But the facts don't back that up. Now, Biden was acting in accordance with official U.S. policy in coordination with our allies, and at the request of Republican Senators, to press for the removal of a corrupt prosecutor who was investigating Burisma or corruption overall.

And even if combating corruption was President Trump's goal, it's odd because he never mentioned the word corruption in his call with Ukraine. His budget proposed cutting billions of dollars devoted to fighting corruption.

This is all just project and deflect, a signature move to make people think that everyone in politics is corrupt and lies as much as the President does. But check out this analysis of Trump's public mentions of Biden by fact base, because it shows that Trump didn't really start fixating on the former veep until Biden announced that he was running for president in April of 2019.

See that spike? And then, polls showed that he was the toughest for Trump to beat. But the big reveal came in the last presentation when Bolton's bombshell made its first and only appearance.


GIULIANI: Nothing in the Bolton revelations, even if true, would rise to the level of an abuse of power or an impeachable offense.


AVLON: Now, this is a glimpse of the final argument, that even if the President has been lying this whole time, even if he did illegally withhold the military aid to pressure a foreign power to investigate a domestic political rival, it doesn't matter. The last defense seems to be "so what?" facts and evidence don't matter because alternative facts can always be found.

The American people's opinion doesn't matter. And historic precedent doesn't matter. All that matters is that the President is in power, and his party controls the Senate. But if there's any independence and integrity left, then it's time for some senators to ask whether this is really what it means to make America great again. And that's your reality check.

CAMEROTA: Thank you, John.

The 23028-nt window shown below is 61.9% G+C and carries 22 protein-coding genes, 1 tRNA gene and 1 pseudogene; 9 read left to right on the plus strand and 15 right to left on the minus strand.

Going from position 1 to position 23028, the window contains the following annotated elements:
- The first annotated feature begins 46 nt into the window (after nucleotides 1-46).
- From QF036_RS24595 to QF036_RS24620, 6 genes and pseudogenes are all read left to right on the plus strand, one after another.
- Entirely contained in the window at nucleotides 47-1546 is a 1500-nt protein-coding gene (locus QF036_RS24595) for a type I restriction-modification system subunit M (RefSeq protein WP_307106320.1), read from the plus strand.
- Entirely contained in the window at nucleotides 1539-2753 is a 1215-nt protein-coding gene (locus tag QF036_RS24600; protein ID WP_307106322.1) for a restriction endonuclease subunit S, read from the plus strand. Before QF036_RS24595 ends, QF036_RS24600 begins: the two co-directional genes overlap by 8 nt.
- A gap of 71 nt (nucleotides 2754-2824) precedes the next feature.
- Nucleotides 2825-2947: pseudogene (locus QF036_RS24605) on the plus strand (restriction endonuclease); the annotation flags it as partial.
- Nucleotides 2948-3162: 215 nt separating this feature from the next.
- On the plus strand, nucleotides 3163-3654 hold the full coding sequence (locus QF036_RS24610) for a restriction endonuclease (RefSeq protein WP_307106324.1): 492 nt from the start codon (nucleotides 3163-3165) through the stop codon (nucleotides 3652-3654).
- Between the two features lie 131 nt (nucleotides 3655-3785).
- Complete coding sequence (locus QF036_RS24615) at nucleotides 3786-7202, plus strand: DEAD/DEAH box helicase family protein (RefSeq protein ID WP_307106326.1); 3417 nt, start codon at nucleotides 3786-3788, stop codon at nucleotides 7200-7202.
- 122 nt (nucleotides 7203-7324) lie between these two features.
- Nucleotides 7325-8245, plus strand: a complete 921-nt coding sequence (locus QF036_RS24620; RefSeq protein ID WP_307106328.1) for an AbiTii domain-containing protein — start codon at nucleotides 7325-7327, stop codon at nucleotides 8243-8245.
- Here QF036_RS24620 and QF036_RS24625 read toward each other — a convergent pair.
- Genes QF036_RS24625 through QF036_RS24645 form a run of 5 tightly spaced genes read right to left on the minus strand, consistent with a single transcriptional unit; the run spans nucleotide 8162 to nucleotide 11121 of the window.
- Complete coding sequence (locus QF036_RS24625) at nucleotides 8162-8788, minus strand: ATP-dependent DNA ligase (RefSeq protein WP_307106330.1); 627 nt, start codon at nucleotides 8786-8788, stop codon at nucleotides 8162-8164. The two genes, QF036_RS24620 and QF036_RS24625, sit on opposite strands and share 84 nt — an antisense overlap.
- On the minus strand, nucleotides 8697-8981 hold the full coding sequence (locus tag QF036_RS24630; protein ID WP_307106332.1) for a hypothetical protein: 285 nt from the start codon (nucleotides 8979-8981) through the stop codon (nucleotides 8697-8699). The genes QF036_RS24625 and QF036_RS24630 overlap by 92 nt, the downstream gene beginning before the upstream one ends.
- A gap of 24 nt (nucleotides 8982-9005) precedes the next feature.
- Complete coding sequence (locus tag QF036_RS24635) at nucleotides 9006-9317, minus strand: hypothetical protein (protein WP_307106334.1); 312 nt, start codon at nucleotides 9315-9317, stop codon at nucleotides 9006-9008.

BERMAN: So, a few hours from now, President Trump will reveal his administration's long-awaited peace plan for the Middle East, that's alongside Israeli Prime Minister Benjamin Netanyahu, Palestinian groups are already denouncing the plan, claiming that they weren't even consulted. I want to bring in CNN Global Affairs Analyst Aaron David Miller.

He served as the State Department's Middle East negotiator under Republican and Democratic administrations. And Aaron, I don't know where to begin, because there's breaking news on this front, which is that the Israeli Prime Minister Benjamin Netanyahu was just officially indicted on these corruption charges that have been hanging over him. This has been a long process, but now it's official.

So, you have an indicted Prime Minister meeting with an impeached President to talk about a peace plan, which one side says they weren't even consulted on. You write, "Even in our most incompetent moments, never came close to that of Trump's peace team. Releasing a plan untethered from anything other than politics six weeks before Israel's third election within a year and without regard to Palestinians, takes diplomatic malpractice to new levels."

If I can, I want to separate things and start with the plan and so far as we know the details with the political reality and reasoning behind introducing it today. So, the plan, we don't know everything about it, but we know it only provides conditional autonomy to the Palestinians. Most of Jerusalem stays with the Israelis. The Israelis keep settlements and whatnot. The contours of the plan itself and so far as you know, what do you make of them?


AARON DAVID MILLER, CNN GLOBAL AFFAIRS ANALYST: I mean, I think it's clearly oriented toward the Israelis. Mr. Netanyahu would not be hawking it so intensively, nor would he show up in Washington to have it announced in the company of the President. So, I think basically, John, it's really not an operational document, it's a vision. And I think I was mistaken. It's really not diplomatic malpractice. It's driven in large part and tethered to the President's persona and his own personal politics.

Number one, I think they would like to have Mr. Netanyahu around in November to help with evangelicals, Conservative Republicans, and what percentage of the American Jewish community they can shave off for the Democrats.